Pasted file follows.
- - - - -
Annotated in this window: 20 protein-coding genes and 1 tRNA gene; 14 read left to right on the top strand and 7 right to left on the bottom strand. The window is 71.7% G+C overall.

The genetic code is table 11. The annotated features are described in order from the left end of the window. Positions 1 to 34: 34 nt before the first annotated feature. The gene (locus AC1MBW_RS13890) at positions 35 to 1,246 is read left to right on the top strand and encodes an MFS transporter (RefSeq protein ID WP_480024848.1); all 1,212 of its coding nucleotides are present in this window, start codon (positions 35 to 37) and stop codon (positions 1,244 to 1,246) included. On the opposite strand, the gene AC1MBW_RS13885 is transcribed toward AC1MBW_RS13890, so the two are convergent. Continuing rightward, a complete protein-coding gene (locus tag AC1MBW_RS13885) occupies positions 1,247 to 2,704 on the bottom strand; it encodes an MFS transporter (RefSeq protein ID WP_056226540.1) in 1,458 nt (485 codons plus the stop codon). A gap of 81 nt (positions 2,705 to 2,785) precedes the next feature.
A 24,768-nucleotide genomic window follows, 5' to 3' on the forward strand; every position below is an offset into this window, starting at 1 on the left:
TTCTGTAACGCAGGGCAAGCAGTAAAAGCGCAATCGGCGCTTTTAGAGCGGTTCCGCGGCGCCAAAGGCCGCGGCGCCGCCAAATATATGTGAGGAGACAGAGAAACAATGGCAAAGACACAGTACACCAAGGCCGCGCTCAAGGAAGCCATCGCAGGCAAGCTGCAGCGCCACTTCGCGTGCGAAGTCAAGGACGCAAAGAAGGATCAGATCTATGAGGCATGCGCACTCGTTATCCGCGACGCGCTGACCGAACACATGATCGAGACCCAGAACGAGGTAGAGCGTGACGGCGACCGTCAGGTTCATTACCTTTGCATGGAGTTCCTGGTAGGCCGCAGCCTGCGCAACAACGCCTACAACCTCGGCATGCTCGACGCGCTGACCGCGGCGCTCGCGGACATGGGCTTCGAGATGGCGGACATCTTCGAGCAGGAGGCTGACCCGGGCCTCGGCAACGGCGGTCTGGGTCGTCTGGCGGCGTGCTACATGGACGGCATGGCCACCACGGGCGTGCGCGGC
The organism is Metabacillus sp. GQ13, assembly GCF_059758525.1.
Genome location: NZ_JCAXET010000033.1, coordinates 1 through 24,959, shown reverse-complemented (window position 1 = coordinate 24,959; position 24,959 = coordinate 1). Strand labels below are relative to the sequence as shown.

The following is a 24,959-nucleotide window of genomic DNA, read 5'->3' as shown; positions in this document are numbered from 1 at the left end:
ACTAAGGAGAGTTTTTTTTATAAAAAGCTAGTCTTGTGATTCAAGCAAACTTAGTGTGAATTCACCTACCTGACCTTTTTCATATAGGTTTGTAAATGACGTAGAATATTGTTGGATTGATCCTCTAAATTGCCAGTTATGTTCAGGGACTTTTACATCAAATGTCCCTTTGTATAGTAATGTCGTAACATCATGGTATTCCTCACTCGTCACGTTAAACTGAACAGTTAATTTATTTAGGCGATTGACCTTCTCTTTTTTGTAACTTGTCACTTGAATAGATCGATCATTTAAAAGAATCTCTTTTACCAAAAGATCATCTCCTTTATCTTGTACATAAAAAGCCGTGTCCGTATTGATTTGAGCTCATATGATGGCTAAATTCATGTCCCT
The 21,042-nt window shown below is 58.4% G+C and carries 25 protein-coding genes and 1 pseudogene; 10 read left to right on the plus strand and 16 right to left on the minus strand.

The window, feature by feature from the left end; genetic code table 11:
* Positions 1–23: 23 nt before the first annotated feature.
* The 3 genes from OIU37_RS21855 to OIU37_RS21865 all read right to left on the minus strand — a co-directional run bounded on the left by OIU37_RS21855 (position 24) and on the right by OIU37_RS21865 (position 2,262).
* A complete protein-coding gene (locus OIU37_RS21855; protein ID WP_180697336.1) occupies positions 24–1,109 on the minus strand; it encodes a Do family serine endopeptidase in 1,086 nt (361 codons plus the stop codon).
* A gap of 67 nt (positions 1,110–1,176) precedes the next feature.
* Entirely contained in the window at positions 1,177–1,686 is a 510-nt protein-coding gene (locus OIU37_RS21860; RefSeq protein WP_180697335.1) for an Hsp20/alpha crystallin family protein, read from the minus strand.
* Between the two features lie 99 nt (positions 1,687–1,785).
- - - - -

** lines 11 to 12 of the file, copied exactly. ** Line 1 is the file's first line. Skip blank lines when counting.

* Positions 1–23: 23 nt before the first annotated feature.
* The 3 genes from OIU37_RS21855 to OIU37_RS21865 all read right to left on the minus strand — a co-directional run bounded on the left by OIU37_RS21855 (position 24) and on the right by OIU37_RS21865 (position 2,262).